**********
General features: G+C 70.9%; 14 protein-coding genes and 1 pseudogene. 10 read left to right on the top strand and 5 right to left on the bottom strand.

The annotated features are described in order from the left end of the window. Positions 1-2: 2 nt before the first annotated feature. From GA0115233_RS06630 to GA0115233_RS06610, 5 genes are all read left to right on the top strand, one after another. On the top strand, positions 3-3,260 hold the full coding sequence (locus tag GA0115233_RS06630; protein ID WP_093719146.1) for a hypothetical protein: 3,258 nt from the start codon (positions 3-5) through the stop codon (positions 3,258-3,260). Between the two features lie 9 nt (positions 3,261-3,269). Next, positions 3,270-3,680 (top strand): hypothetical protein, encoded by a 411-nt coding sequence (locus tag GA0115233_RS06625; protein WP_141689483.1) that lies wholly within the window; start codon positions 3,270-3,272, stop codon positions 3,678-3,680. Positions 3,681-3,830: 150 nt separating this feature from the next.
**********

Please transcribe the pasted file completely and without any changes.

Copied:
General features: G+C 70.9%; 14 protein-coding genes and 1 pseudogene. 10 read left to right on the top strand and 5 right to left on the bottom strand.

The annotated features are described in order from the left end of the window. Positions 1-2: 2 nt before the first annotated feature. From GA0115233_RS06630 to GA0115233_RS06610, 5 genes are all read left to right on the top strand, one after another. On the top strand, positions 3-3,260 hold the full coding sequence (locus tag GA0115233_RS06630; protein ID WP_093719146.1) for a hypothetical protein: 3,258 nt from the start codon (positions 3-5) through the stop codon (positions 3,258-3,260). Between the two features lie 9 nt (positions 3,261-3,269). Next, positions 3,270-3,680 (top strand): hypothetical protein, encoded by a 411-nt coding sequence (locus tag GA0115233_RS06625; protein WP_141689483.1) that lies wholly within the window; start codon positions 3,270-3,272, stop codon positions 3,678-3,680. Positions 3,681-3,830: 150 nt separating this feature from the next.